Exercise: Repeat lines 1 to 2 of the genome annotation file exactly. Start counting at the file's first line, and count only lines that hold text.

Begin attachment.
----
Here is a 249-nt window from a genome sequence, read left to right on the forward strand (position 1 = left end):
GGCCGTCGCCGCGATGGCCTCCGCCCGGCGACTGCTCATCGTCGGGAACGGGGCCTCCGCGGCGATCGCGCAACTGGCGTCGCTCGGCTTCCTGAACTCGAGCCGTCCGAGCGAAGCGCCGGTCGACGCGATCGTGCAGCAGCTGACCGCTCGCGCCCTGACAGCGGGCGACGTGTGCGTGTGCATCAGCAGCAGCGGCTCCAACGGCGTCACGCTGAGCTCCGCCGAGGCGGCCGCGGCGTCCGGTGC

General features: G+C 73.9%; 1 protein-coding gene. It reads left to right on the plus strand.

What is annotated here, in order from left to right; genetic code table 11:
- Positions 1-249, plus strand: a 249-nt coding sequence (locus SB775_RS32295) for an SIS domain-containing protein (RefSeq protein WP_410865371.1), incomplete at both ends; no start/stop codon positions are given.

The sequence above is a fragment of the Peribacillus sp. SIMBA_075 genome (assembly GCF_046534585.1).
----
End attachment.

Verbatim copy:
Here is a 249-nt window from a genome sequence, read left to right on the forward strand (position 1 = left end):
GGCCGTCGCCGCGATGGCCTCCGCCCGGCGACTGCTCATCGTCGGGAACGGGGCCTCCGCGGCGATCGCGCAACTGGCGTCGCTCGGCTTCCTGAACTCGAGCCGTCCGAGCGAAGCGCCGGTCGACGCGATCGTGCAGCAGCTGACCGCTCGCGCCCTGACAGCGGGCGACGTGTGCGTGTGCATCAGCAGCAGCGGCTCCAACGGCGTCACGCTGAGCTCCGCCGAGGCGGCCGCGGCGTCCGGTGC